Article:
Permanent Mission of Australia
to the United Nations
New York

230829 - High-level plenary meeting of the UN General Assembly to commemorate and promote the International Day against Nuclear Tests


29 August 2023

Statement delivered by H.E. Mr James Larsen, Ambassador and Permanent Representative, Australian Mission to the United Nations on behalf of ‘Friends of the Comprehensive Nuclear-Test-Ban Treaty (CTBT)’

I have the honour to deliver this statement on behalf of the ‘Friends of the Comprehensive Nuclear-Test-Ban Treaty (CTBT)’: Australia, Canada, Finland, Germany, Japan and the Netherlands.

We thank the President of the General Assembly for convening this meeting.

At a time when news of the deteriorating international security situation appears to be a daily constant, it can be hard to see where positive change towards peace and security is possible.

But one significant step the international community can positively work towards is eliminating nuclear weapons testing.

The Comprehensive Nuclear-Test-Ban Treaty is already among the most widely accepted and most effective normative instruments to contain and reduce nuclear threats.

But we cannot take for granted the norm against nuclear testing until the Treaty is legally binding.

Its entry into force, as a universal and verifiable ban on any nuclear explosions, will benefit all States and must be achieved without delay.

It will also significantly strengthen the full implementation of the NPT and reinforce the international nuclear disarmament and non-proliferation regime.

With signature by 186 States and ratification by 178 States, the CTBT is approaching universality.

We welcome the four most recent ratifications, by Sri Lanka, the Solomon Islands, São Tomé and Príncipe and Equatorial Guinea.

We applaud the persistent efforts of the Executive Secretary of the Comprehensive Nuclear Test-Ban-Treaty Organisation Preparatory Commission, Dr. Robert Floyd, to achieve further ratifications.

We urge all States that have not yet done so to sign and ratify the Treaty without further delay, particularly the remaining eight States listed in Annex 2 of the Treaty.

The Comprehensive Nuclear-Test-Ban Treaty has been instrumental in creating and promoting the global norm against nuclear testing. The norm which, in the 21st century has only been defied by the DPRK.

We recall our condemnation of the six nuclear tests conducted by the DPRK since 2006 and strongly urge the DPRK to comply fully with all relevant United Nations Security Council resolutions, and to take concrete actions towards the complete, verifiable and irreversible dismantlement of its nuclear weapons related programs.

We reiterate that any new DPRK nuclear test would be irresponsible, unacceptable, and in violation of UN Security Council resolutions.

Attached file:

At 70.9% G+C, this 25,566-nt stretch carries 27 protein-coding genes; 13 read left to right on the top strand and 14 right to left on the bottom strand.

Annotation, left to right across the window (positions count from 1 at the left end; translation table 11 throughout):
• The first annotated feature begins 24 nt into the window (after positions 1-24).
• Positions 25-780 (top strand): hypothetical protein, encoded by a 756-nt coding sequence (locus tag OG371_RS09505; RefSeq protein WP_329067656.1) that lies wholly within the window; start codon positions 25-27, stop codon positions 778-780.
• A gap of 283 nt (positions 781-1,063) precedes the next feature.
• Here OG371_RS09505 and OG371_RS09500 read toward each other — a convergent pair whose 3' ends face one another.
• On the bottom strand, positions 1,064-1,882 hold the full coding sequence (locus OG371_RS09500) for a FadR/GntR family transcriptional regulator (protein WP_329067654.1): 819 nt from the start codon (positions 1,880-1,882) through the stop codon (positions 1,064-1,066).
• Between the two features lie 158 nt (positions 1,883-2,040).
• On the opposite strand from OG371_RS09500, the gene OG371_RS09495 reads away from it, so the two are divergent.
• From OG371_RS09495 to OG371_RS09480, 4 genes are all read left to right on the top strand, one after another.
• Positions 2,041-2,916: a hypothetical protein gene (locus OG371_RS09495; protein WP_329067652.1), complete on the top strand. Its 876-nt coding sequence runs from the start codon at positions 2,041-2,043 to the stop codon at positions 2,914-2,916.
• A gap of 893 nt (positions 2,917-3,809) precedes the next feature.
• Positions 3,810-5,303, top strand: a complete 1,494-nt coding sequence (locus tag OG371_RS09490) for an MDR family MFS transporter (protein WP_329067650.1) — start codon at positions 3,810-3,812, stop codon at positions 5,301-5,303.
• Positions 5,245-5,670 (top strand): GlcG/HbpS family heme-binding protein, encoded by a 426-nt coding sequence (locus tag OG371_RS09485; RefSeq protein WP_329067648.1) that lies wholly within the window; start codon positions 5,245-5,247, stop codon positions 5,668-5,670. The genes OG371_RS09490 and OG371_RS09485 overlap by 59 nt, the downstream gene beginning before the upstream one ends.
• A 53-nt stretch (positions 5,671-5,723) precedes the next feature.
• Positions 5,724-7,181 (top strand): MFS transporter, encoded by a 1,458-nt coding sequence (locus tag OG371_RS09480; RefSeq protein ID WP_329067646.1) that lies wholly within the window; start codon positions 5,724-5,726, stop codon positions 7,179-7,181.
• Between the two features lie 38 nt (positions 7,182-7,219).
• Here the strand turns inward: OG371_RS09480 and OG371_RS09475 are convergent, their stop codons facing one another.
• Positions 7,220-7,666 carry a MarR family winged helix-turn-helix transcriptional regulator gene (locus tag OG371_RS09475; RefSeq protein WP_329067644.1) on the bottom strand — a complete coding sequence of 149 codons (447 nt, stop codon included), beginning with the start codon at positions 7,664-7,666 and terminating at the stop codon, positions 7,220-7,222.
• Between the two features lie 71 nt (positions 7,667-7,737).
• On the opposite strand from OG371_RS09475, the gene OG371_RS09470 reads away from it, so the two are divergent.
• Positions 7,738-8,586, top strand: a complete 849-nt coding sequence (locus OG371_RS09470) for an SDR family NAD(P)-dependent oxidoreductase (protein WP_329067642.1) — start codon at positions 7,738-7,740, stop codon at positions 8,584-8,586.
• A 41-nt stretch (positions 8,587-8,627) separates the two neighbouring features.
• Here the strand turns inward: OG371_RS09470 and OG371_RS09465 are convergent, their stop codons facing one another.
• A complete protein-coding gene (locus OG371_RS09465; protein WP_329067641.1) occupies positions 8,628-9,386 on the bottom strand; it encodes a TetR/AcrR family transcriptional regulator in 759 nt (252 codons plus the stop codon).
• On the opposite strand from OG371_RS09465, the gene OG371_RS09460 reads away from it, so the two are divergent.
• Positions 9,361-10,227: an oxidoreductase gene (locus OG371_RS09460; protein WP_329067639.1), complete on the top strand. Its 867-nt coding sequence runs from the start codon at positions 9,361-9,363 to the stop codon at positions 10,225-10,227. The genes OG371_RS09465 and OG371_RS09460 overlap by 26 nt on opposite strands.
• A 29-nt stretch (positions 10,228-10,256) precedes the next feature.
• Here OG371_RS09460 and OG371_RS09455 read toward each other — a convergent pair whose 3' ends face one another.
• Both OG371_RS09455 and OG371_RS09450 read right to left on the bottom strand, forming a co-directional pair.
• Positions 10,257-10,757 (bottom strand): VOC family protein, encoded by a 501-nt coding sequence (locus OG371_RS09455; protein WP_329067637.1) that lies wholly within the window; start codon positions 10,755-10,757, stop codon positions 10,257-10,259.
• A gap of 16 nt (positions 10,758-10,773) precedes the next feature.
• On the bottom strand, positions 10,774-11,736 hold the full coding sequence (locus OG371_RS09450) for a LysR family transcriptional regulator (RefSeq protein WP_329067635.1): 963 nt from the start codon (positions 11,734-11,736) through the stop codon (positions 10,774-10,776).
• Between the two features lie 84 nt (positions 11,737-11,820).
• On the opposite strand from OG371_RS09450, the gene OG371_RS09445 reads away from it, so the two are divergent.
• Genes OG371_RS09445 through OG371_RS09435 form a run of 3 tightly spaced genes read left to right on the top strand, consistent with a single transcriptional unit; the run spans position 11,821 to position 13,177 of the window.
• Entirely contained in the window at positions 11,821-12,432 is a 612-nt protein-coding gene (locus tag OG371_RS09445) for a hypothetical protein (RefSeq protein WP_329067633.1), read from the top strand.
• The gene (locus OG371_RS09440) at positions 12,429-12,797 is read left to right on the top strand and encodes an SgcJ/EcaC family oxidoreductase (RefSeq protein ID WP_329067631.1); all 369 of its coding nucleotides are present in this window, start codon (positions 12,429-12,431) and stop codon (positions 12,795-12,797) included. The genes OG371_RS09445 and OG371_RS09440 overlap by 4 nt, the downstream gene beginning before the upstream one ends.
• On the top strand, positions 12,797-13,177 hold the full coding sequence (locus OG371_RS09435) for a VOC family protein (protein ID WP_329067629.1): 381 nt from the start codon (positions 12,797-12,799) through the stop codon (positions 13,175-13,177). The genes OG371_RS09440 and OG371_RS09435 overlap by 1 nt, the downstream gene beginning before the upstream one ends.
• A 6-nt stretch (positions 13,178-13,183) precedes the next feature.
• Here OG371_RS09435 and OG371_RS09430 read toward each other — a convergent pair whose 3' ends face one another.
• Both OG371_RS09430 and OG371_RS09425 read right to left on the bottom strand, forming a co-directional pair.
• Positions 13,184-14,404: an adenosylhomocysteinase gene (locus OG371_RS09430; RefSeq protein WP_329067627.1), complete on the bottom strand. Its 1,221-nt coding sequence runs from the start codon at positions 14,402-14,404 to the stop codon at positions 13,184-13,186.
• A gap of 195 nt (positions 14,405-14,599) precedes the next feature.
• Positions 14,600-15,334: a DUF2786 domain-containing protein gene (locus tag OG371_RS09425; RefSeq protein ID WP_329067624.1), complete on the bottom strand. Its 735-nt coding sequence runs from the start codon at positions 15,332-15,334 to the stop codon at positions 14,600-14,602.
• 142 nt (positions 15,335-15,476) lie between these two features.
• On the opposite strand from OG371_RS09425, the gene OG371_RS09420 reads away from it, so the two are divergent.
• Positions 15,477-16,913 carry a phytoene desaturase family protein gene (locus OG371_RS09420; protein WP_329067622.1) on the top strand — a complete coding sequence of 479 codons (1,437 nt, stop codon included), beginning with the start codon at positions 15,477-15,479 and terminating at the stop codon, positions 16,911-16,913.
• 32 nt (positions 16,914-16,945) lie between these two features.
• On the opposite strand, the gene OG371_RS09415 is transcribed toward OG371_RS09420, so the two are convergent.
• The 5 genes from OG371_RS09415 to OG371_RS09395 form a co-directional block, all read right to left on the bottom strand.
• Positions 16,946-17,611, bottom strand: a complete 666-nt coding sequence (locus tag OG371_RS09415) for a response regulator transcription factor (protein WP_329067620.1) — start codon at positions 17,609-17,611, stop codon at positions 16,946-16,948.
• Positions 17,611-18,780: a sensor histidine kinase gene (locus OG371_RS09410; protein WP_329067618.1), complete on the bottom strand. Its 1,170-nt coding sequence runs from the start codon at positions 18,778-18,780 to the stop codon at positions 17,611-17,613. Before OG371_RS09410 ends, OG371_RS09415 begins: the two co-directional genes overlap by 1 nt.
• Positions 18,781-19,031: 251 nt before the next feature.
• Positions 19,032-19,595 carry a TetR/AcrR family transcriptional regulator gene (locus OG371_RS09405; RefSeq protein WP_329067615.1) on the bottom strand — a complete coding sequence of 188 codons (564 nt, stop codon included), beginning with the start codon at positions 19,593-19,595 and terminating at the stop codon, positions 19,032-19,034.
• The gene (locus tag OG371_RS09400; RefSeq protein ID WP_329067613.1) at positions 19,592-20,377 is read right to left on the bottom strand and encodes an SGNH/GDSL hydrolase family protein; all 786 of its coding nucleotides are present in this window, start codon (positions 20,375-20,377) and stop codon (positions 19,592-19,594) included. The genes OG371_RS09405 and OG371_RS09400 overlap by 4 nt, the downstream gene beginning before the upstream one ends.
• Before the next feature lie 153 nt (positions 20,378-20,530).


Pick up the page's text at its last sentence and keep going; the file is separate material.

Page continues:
Pending the entry into force of the Treaty, we call upon all States to declare or maintain their existing national moratoria on nuclear weapon test explosions and other nuclear explosions and to refrain from any action that would undermine the Treaty’s objective and purpose.

We welcome ongoing steps to complete the Treaty's verification regime, consisting of the International Monitoring System, the International Data Centre, and On-Site Inspection capabilities.

The International Monitoring System is at the core of the verification regime, and already contributes to regional stability by providing reliable means to ensure compliance with the Treaty obligations, including through over 300 verification facilities worldwide, representing almost 90% of the network foreseen by the Treaty.

The system has detected every nuclear explosive test that has taken place in the 21st century.

It also has valuable scientific and civil applications, including monitoring environmental change and detecting volcanic activity, earthquakes and tsunamis.

And we reiterate that individual States’ financial commitments remain crucial to ensure the continued operation and the long-term sustainability of all elements of the verification regime, including the ongoing programme of capacity-building and training for national authorities.

In conclusion, there is no doubt that the CTBT contributes significantly to the international security, non-proliferation, and disarmament landscape.

More than 25 years since the Treaty opened for signature, its value is unquestionable.

But we cannot take it for granted.

And we urge all States that have not already done so to sign and ratify the Treaty and encourage States signatories to support continued efforts to strengthen the Treaty, its verification regime, and to achieve its entry into force as soon as possible.